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Lucy Rubin: Our language reflects gender bias -- let's amend it

Working towards a less gendered language can help us expand our thinking to include transgender and nonbinary people as well as reach equality for people of all genders.

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Lucy Rubin
Contributed
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The language we speak has power over us; it influences the way we view others. Languages morph in accordance with our culture and reflect our values. By being intentional about the way we speak and working to degender our language, we can be more accepting and inclusive of transgender and non-binary individuals.

English is extremely gendered. Speakers are trained to quickly assign binary labels to all living things. Think about how quickly you assign genders to people or animals. You can probably even remember the gender of your favorite stuffed animal from your childhood — mine was a green polar bear who was a boy.

As we grow up, we are taught that everything can fit nicely into one of two categories: male or female. We speak to peers in different ways based on their gender. For instance, it is common to praise men and boys in regards to their actions while women and girls are praised in regards to their appearances. Reinforcing gender through language can be internalized and harm those who may not identify with the label they are given.

Most languages can be sorted into three categories based on their level of gender distinction, according to a 2012 study. In gendered languages, such as Spanish, genders are assigned to all nouns and given pronouns.

On the other hand, natural gendered languages only assign gender through pronouns and certain nouns. For example, English has options of he/she/they pronouns to denote gender and gendered nouns like waiter and waitress.

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Lastly, there are genderless languages which have very little gender distinction for nouns. For instance, the Finnish pronoun hän is gender neutral and can be used to refer to a person of any gender.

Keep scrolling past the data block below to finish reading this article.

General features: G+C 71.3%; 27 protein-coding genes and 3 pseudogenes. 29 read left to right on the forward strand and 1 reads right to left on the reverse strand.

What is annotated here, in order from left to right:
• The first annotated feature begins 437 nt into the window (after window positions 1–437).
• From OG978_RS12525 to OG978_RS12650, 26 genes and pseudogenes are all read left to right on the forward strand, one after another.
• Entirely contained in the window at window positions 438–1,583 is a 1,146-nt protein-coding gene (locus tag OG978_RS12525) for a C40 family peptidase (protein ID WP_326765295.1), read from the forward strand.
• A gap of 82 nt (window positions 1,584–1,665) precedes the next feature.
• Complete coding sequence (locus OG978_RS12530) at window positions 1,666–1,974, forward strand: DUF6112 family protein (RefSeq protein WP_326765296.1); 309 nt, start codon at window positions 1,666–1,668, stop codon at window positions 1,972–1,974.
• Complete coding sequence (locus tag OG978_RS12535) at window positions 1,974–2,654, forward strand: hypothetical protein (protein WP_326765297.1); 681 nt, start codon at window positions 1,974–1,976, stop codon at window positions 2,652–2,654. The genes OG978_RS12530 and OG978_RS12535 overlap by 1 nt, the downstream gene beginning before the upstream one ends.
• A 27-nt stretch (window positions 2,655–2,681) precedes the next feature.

The language that one speaks has real world impacts on how they view themselves and others. Countries with genderless languages have higher rates of gender equality, gender inclusive public attitudes, and lower gender pay gaps than countries with gendered languages, according to a Journal of Politics study. Additionally, a 2020 Journal of Personality & Social Psychology study found that of 44 languages, 60% of the gendered languages exhibit gender prejudice while only 25% of the genderless languages do.

In English, we often use forms of nouns known as the generic masculine. For these words the gender-neutral form is the same as the masculine form. For example, a woman can be an actor, but a man cannot be an actress. Generic masculine forms set men as the default and cause gender bias according to a study conducted by Tel Aviv University. For example, a 2012 study found that women are five times less likely to apply for traditionally male held jobs when they are described with generic masculine terms in comparison to gender neutral terms. Changing our language to truly neutral terms can eliminate this bias.

Gender-inclusive language has positive impacts on communities, so we should strive to be more inclusive even in everyday conversation. With these findings considered, I propose a more widespread use of they/them pronouns to be used in American English. Replacing the generic he pronoun and he/she pronouns opens the door for a more inclusive and diverse society.

We must retrain our brains to not assign gender to each person that we see — appearances do not always match gender identities. Be intentional about the language you use. Take the advice that we tell our children: Think before you speak. Putting in the work to retrain our brains may have effects on our ideas of gender as we work to be more inclusive of trans and nonbinary people.

Language reflects our culture, and our culture is changing. It is time for our language to catch up. Working towards a less gendered language can help us expand our thinking to include transgender and nonbinary people as well as reach equality for people of all genders.

Lucy Rubin is a Rochester native who attends Macalester College in St. Paul.

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